As the title of this book suggests, before one can learn tracking skills, you first must learn to be observant. A good way of doing this is to go to your favorite place in the mountains, a meadow, a stream, and a favorite grove of trees perhaps. Then once such a place is located, just sit down. Plan on staying in this one position for as long as possible, even all day is not to long. Bring proper clothing and make yourself as comfortable as possible. Sit with your back to a tree or a log and remain still and quiet. Take along a notepad and write down each and everything you notice.
You’ll be surprised at how much there is to observe in just a single spot in the woods. And don’t forget to listen as well. Listening is just as important to observing as seeing is. In fact take turns concentrating on each of the senses in turn and then try combining the senses to take in the whole picture of your surroundings.
Once you’ve learned to be observant, its time to learn to be a tracker. Tracking wounded game is complex and difficult to learn. But once mastered, no longer will that buck you know you hit, but didn’t drop, will get away from you and fewer tags will go unfilled.
Learning to track wounded game
Tracking wounded game begins the second you pull the trigger or release that arrow. First you observe the departure of the animal from the scene. Make a mental note of the place the animal was standing when you fired, and the place you last had him in view. Note a rock, a stump, or a certain tree that the animal passed by as he disappeared from site. Remain at the place where you fired from and replay in your mind everything you saw up to the point where he disappeared.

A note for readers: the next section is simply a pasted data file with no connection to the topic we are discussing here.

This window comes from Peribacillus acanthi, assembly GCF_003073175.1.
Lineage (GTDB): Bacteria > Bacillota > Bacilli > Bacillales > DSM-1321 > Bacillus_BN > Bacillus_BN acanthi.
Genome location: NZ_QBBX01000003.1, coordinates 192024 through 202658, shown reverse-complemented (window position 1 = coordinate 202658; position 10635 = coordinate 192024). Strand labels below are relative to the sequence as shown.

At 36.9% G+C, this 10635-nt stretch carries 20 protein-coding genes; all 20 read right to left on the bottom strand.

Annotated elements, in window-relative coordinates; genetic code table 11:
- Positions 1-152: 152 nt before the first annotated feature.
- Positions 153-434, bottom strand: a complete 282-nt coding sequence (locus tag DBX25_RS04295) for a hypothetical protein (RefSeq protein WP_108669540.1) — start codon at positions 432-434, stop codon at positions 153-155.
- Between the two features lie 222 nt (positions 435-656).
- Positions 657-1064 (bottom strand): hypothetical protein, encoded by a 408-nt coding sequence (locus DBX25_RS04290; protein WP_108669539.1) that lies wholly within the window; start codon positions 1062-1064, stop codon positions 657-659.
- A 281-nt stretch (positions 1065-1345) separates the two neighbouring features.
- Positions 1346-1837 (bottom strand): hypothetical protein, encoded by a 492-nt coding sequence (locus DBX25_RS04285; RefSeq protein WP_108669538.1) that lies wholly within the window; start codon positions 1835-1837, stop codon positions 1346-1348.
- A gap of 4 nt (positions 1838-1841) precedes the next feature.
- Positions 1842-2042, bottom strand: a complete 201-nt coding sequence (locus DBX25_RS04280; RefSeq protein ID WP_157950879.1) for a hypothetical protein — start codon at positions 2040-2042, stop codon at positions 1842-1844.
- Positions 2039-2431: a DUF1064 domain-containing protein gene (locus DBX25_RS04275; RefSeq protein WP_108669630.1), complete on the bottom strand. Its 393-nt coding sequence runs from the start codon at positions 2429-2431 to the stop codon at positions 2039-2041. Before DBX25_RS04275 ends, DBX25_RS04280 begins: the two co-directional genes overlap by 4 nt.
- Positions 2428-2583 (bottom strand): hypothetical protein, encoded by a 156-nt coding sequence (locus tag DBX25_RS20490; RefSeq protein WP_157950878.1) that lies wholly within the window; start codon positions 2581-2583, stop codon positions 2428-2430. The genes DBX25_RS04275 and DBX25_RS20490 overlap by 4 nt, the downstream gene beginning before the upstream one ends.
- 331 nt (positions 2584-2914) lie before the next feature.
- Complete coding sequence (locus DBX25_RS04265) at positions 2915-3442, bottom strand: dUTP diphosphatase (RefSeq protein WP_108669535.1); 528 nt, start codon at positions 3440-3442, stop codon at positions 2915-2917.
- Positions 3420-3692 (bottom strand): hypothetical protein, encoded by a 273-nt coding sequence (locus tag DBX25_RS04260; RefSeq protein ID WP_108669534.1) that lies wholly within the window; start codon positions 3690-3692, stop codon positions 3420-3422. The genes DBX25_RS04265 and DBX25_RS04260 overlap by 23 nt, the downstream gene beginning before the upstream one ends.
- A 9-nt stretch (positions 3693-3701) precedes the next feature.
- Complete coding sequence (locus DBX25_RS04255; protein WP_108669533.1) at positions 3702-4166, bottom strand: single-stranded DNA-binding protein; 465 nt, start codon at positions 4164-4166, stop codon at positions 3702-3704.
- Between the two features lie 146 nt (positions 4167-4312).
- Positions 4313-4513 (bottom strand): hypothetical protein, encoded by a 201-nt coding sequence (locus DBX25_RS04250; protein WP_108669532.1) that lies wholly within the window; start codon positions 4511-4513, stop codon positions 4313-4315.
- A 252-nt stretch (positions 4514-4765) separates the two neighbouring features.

Do this over and over. After about a half-hour, mark your firing position with ribbon or toilet paper and move up to where the buck stood when you shot him. Mark this spot as well. Then move up to the first sign of blood, without walking on the animal’s tracks. Mark this spot and observe the blood.
Determine shot placement
Is the blood bright red, a heart or artery hit perhaps? Is the blood pink and frothy, full of air bubbles, a lung hit? Is the blood a dark dull red, a muscle shot? Or is it full of a green substance and very odorous, a gut shot? Once the type of hit is determined, you then base your next move on this information. An obvious lung shot can probably be followed up after a half-hour. A Heart shot as well. But a gut shot, or a muscle shot animal should be given several hours to stiffen up and bed down somewhere.
Once my nephew shot a 4-point bull in the entrails. We began tracking the trail too soon. We spotted what looked like the elk we were after in the brush about 40 yards down slope from our position. But we weren’t sure. Impatience prevailed and we spooked that elk into an all day tracking endeavor that we almost gave up on.
Persistence and hard work finally bagged my nephew’s second branch antlered bull in as many years bow hunting. It took over seven hours to track him down. We would have been a lot less tired when it came time to pack the meat out if we would have went back to camp for an afternoon nap and given him time to die on his own.